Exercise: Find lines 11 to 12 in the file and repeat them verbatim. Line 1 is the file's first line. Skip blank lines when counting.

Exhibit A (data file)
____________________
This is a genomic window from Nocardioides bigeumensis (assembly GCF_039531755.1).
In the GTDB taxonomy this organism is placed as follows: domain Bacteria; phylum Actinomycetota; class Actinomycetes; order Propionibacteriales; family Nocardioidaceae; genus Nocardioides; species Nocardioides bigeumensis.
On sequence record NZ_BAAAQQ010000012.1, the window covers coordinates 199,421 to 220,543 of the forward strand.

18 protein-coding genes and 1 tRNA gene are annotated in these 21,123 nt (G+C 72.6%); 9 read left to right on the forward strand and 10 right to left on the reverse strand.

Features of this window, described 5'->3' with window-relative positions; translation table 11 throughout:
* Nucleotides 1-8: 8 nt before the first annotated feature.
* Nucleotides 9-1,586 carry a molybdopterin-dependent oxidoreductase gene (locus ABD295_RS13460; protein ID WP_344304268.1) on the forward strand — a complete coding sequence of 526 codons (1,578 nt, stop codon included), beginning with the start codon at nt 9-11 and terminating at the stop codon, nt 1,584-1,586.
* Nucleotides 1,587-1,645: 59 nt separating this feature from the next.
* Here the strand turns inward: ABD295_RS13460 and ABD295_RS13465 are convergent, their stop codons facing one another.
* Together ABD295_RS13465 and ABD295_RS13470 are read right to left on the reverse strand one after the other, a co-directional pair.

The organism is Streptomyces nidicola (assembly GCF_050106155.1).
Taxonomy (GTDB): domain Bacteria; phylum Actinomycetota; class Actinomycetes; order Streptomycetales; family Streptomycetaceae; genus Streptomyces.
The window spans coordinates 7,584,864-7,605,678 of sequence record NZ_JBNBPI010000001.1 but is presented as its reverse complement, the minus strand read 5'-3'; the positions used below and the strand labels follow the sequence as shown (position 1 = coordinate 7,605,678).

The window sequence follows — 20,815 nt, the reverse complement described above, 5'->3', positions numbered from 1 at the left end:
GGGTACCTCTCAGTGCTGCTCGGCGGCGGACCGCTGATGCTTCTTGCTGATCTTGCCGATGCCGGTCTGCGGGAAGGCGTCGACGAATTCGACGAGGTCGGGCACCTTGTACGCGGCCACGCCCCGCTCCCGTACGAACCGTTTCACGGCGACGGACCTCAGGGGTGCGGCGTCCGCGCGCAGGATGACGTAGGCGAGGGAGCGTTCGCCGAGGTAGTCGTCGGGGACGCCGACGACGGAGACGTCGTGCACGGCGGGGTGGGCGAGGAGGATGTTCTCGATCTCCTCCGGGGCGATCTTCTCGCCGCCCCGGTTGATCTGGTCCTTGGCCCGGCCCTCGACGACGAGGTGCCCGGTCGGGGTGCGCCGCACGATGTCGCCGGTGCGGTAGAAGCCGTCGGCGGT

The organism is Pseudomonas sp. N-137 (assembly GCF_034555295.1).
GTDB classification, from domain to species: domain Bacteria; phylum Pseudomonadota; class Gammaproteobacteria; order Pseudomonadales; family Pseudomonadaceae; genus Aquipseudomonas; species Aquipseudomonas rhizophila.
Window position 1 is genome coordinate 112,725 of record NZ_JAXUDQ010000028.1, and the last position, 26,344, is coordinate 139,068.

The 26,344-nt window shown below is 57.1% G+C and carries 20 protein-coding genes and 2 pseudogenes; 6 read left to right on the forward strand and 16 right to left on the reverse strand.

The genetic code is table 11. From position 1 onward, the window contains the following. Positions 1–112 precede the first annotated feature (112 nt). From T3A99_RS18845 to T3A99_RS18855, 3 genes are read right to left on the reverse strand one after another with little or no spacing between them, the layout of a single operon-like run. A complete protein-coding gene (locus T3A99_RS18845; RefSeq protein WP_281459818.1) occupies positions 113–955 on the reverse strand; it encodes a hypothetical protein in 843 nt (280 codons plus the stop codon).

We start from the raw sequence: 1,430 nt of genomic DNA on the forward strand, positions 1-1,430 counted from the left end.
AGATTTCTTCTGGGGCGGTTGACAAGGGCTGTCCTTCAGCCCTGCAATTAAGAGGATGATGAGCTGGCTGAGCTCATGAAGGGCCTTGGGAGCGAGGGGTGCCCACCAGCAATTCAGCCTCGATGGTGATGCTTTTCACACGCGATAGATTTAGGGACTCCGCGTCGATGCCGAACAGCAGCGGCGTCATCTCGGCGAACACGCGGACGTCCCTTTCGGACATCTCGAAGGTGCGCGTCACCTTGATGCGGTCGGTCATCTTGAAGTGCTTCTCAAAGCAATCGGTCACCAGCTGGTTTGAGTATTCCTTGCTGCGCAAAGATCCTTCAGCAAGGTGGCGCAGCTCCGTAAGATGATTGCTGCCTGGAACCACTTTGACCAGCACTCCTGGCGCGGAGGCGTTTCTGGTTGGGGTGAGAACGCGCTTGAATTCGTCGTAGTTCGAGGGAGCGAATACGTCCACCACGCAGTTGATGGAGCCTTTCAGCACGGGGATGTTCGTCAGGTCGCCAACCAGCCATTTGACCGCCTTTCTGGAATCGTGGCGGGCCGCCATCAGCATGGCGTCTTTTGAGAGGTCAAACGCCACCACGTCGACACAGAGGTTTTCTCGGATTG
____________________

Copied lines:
The organism is Streptomyces nidicola (assembly GCF_050106155.1).
Taxonomy (GTDB): domain Bacteria; phylum Actinomycetota; class Actinomycetes; order Streptomycetales; family Streptomycetaceae; genus Streptomyces.